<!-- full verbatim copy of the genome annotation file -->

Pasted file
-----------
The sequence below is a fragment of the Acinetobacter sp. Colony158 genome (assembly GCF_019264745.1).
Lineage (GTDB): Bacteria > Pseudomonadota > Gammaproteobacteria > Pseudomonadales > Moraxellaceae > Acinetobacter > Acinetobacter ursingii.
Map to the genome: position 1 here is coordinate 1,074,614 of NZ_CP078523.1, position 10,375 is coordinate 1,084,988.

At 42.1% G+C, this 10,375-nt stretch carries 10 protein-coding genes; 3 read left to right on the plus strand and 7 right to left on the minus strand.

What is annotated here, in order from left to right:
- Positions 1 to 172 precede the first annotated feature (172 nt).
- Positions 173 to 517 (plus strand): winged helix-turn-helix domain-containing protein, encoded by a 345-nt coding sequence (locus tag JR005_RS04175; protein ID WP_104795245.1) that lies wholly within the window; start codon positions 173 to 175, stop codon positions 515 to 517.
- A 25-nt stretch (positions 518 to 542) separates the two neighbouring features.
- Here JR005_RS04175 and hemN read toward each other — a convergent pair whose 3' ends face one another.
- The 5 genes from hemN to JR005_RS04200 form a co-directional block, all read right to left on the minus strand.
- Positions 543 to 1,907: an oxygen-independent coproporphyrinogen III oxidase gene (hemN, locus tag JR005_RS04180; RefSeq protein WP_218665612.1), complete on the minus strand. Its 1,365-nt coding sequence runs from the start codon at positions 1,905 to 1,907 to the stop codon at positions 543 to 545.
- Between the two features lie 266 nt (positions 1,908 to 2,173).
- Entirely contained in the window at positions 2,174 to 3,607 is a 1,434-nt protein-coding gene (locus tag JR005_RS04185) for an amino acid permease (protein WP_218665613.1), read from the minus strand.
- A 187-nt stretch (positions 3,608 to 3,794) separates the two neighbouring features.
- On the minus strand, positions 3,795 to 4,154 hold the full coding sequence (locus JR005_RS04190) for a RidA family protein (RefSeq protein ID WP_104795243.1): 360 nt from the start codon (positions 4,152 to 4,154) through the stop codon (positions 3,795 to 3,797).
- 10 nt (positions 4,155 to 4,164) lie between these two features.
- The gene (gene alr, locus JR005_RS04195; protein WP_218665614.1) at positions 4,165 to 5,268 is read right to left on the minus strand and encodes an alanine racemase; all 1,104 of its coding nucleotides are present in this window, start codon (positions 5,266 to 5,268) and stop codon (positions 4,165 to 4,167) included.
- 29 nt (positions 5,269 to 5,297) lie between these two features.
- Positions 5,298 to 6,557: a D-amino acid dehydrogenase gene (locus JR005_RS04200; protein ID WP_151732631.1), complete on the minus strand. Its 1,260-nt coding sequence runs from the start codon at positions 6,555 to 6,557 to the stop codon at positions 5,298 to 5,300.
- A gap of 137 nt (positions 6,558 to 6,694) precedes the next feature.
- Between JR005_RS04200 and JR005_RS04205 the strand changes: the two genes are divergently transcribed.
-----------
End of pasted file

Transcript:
The sequence below is a fragment of the Acinetobacter sp. Colony158 genome (assembly GCF_019264745.1).
Lineage (GTDB): Bacteria > Pseudomonadota > Gammaproteobacteria > Pseudomonadales > Moraxellaceae > Acinetobacter > Acinetobacter ursingii.
Map to the genome: position 1 here is coordinate 1,074,614 of NZ_CP078523.1, position 10,375 is coordinate 1,084,988.

At 42.1% G+C, this 10,375-nt stretch carries 10 protein-coding genes; 3 read left to right on the plus strand and 7 right to left on the minus strand.

What is annotated here, in order from left to right:
- Positions 1 to 172 precede the first annotated feature (172 nt).
- Positions 173 to 517 (plus strand): winged helix-turn-helix domain-containing protein, encoded by a 345-nt coding sequence (locus tag JR005_RS04175; protein ID WP_104795245.1) that lies wholly within the window; start codon positions 173 to 175, stop codon positions 515 to 517.
- A 25-nt stretch (positions 518 to 542) separates the two neighbouring features.
- Here JR005_RS04175 and hemN read toward each other — a convergent pair whose 3' ends face one another.
- The 5 genes from hemN to JR005_RS04200 form a co-directional block, all read right to left on the minus strand.
- Positions 543 to 1,907: an oxygen-independent coproporphyrinogen III oxidase gene (hemN, locus tag JR005_RS04180; RefSeq protein WP_218665612.1), complete on the minus strand. Its 1,365-nt coding sequence runs from the start codon at positions 1,905 to 1,907 to the stop codon at positions 543 to 545.
- Between the two features lie 266 nt (positions 1,908 to 2,173).
- Entirely contained in the window at positions 2,174 to 3,607 is a 1,434-nt protein-coding gene (locus tag JR005_RS04185) for an amino acid permease (protein WP_218665613.1), read from the minus strand.
- A 187-nt stretch (positions 3,608 to 3,794) separates the two neighbouring features.
- On the minus strand, positions 3,795 to 4,154 hold the full coding sequence (locus JR005_RS04190) for a RidA family protein (RefSeq protein ID WP_104795243.1): 360 nt from the start codon (positions 4,152 to 4,154) through the stop codon (positions 3,795 to 3,797).
- 10 nt (positions 4,155 to 4,164) lie between these two features.
- The gene (gene alr, locus JR005_RS04195; protein WP_218665614.1) at positions 4,165 to 5,268 is read right to left on the minus strand and encodes an alanine racemase; all 1,104 of its coding nucleotides are present in this window, start codon (positions 5,266 to 5,268) and stop codon (positions 4,165 to 4,167) included.
- 29 nt (positions 5,269 to 5,297) lie between these two features.
- Positions 5,298 to 6,557: a D-amino acid dehydrogenase gene (locus JR005_RS04200; protein ID WP_151732631.1), complete on the minus strand. Its 1,260-nt coding sequence runs from the start codon at positions 6,555 to 6,557 to the stop codon at positions 5,298 to 5,300.
- A gap of 137 nt (positions 6,558 to 6,694) precedes the next feature.
- Between JR005_RS04200 and JR005_RS04205 the strand changes: the two genes are divergently transcribed.